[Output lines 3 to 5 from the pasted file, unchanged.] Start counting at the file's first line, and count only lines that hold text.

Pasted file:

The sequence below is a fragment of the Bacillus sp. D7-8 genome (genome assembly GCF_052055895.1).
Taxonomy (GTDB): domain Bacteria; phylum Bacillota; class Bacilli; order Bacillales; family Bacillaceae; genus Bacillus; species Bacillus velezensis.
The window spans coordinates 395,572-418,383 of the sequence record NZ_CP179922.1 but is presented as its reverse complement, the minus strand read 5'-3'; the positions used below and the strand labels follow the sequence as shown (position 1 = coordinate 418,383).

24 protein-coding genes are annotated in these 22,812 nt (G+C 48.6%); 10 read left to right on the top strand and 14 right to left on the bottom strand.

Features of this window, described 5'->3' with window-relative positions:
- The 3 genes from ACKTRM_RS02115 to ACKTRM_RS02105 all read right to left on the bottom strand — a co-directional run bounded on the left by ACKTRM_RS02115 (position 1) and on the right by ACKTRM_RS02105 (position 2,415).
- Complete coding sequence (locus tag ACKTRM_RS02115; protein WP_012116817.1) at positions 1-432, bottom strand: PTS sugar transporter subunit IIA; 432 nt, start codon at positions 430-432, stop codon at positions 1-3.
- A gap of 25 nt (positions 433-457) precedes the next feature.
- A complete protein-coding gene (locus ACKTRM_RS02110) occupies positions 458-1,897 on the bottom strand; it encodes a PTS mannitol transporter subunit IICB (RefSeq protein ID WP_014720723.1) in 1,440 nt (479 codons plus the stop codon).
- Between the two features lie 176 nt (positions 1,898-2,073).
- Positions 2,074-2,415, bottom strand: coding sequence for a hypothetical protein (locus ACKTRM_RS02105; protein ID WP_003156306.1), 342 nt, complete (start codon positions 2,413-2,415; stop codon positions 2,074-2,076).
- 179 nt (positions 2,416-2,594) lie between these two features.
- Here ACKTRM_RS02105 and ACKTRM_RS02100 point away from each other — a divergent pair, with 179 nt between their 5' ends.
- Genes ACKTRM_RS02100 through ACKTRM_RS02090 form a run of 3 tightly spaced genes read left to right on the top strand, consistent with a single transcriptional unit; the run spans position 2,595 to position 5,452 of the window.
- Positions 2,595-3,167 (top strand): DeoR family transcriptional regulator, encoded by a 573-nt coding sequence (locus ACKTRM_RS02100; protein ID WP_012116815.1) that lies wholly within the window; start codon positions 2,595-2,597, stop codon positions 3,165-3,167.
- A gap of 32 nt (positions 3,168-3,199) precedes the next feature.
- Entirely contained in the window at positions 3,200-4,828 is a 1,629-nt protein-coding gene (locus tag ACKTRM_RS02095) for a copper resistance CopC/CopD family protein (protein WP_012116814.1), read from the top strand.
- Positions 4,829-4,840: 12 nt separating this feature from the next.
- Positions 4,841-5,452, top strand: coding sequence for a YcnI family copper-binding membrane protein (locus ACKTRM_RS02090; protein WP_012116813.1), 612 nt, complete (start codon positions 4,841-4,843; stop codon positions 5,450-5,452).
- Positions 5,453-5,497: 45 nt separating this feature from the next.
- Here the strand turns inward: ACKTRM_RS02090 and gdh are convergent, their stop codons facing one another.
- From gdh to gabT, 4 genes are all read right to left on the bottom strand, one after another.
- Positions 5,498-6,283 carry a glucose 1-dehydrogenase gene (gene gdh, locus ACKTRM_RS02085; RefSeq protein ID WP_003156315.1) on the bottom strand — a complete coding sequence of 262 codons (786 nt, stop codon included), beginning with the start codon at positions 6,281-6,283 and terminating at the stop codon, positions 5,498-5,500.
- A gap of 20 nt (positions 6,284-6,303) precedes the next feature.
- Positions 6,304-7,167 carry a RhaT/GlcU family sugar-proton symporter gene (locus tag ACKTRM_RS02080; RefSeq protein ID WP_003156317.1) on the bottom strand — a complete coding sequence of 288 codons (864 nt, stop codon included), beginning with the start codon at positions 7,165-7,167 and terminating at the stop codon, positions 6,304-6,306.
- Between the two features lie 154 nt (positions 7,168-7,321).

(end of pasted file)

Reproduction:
The window spans coordinates 395,572-418,383 of the sequence record NZ_CP179922.1 but is presented as its reverse complement, the minus strand read 5'-3'; the positions used below and the strand labels follow the sequence as shown (position 1 = coordinate 418,383).

24 protein-coding genes are annotated in these 22,812 nt (G+C 48.6%); 10 read left to right on the top strand and 14 right to left on the bottom strand.

Features of this window, described 5'->3' with window-relative positions: